Tackling Nigeria’s kidnappers

Boko Haram, the group behind recent kidnappings and massacres of schoolchildren, derives much of its strength from Nigeria’s opaque politics. International intervention could make the problem worse, not better


There is growing international pressure to take action against Boko Haram, the Nigerian Islamist extremist organisation that almost four weeks ago took more than 230 girls from their school.

That there is more focus on Boko Haram, which been terrorising northeastern Nigeria for years, is positive. But the moral compulsion to do something doesn’t answer the critical question of what is to be done; the kind of action taken now matters enormously and could either save or cost more lives.

The US has sent a small team to Nigeria of hostage negotiators and intelligence, logistics and communications experts. The UK has also sent a small team to complement the US expedition, and Canada, France and China have all offered assistance. This kind of support is specific to the abductions and focused on locating, and rescuing, the missing schoolgirls. This is not about addressing the wider Boko Haram crisis, at least not yet.

Nigeria’s federal government has been very reticent in seeking outside support to tackle Boko Haram. But this reticence applies to all of its security crises.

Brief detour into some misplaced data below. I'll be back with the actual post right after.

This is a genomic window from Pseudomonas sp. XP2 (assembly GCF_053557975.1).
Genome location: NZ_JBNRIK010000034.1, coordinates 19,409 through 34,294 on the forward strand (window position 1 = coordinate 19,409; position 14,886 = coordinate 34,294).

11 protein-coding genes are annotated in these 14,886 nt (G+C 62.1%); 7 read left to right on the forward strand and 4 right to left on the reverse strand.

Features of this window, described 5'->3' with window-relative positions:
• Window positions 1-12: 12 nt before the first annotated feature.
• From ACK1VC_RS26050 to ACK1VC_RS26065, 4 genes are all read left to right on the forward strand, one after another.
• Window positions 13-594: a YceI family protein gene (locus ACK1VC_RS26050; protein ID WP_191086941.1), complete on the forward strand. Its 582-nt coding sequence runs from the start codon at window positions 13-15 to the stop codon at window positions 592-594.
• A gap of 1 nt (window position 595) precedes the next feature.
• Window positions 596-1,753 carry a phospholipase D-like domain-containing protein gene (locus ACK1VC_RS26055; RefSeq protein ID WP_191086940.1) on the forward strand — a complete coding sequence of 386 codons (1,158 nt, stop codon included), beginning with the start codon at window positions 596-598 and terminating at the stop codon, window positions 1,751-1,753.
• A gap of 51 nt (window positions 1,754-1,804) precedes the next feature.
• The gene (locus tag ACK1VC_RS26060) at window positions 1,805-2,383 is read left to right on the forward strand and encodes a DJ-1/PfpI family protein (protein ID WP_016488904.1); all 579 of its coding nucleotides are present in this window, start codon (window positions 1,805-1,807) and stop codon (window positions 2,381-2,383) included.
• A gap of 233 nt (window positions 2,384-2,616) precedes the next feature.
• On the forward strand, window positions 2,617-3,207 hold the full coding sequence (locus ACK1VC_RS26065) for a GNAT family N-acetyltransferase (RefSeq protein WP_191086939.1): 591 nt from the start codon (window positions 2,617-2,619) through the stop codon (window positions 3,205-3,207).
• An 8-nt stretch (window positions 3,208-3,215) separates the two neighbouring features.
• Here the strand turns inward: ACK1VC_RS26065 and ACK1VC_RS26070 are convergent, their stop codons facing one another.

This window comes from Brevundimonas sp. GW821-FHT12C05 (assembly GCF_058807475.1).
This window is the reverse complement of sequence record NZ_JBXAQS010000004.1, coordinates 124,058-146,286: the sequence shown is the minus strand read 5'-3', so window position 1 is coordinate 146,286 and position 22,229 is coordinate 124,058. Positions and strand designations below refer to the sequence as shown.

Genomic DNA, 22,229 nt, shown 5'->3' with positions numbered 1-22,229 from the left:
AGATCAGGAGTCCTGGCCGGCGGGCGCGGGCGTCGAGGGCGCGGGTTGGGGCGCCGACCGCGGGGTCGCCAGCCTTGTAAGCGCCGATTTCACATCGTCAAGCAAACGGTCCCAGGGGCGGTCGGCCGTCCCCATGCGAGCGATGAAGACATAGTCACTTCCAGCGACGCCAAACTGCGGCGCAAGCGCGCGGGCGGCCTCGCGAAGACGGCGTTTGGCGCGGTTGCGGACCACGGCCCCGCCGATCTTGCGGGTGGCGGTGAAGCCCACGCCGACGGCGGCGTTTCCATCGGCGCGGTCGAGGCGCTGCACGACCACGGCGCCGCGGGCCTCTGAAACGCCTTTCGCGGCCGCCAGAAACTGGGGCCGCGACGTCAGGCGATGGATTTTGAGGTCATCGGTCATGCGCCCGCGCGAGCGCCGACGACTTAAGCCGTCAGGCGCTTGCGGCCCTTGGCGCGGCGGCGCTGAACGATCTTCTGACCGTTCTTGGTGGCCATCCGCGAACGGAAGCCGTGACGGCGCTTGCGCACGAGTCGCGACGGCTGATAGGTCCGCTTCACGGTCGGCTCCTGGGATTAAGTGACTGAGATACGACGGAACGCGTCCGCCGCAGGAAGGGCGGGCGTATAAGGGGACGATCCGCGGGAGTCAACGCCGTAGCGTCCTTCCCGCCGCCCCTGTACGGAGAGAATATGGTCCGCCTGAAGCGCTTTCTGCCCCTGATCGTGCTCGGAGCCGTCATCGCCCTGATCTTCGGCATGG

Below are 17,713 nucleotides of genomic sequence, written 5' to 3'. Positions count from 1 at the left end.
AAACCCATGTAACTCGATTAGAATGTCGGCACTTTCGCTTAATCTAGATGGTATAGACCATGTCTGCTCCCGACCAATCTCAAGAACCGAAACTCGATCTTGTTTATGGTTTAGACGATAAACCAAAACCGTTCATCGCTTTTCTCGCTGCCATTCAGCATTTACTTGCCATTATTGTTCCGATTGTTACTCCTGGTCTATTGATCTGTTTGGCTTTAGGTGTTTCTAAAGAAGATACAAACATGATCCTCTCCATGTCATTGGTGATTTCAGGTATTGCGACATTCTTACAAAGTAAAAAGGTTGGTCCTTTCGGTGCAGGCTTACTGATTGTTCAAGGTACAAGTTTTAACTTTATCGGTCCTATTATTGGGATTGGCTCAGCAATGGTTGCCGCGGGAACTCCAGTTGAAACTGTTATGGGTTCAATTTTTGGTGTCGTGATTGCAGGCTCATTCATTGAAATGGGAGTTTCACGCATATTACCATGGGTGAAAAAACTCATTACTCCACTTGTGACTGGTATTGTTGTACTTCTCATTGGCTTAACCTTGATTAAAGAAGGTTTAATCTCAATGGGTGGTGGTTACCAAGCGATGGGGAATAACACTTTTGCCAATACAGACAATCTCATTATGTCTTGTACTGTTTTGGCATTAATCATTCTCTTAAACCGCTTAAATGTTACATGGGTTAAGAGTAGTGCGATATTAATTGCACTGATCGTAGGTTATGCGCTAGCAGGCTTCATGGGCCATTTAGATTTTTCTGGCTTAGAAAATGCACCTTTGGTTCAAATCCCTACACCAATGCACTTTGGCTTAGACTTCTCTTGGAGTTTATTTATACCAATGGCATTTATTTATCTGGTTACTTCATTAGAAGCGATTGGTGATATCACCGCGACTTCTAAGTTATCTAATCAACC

Prestige plays a role here: Nigeria is a regional power, with Africa’s biggest population – estimated at 177 million – and its biggest economy. Like any sovereign state, it brings its own solutions to its internal problems, however ineffective others may view them to be. Its requests for outside support are always very specific, relating to equipment and training. The government and its international partners do not always agree on what kind of support is the best.

The international community, too, seems to be approaching this crisis with caution. This is to be commended. Boko Haram is a Nigerian-born organisation, and making it into an international fight may make the group take on a more international dimension and deepen the crisis. More than this, there is no simple or quick way to defeat the faction.

Boko Haram is not a narrow security threat. The product of one of Nigeria’s poorest states, it is grounded in complex politics with economic drivers; the legacy of corruption, bad governance, state violence and impunity have had as much of a role in its transition to extreme and indiscriminate violence as has external radical religious ideology.

Boko Haram, which roughly means Western Education is Forbidden, is not the group’s real name. It calls itself Jama’atu Ahlis-Sunnah Lidda’awati Wal Jihad, or People Committed to the Propogation of the Prophet’s Teachings and Jihad. It was founded around 2002. Although it was always extreme in its ideology, it was not extreme in its use of violence. That aspect developed later.

The group is opposed to western education, westernisation, secularism and corruption. In its early days it garnered some local sympathy. Its founder and first leader, Mohammed Yusuf, a gifted public orator, won credibility in preaching against state corruption. In the absence of justice, the movement could argue the legitimacy of its cause. At this time the group really was an identifiable organisation: its leader was a public figure and its members were still connected to their communities.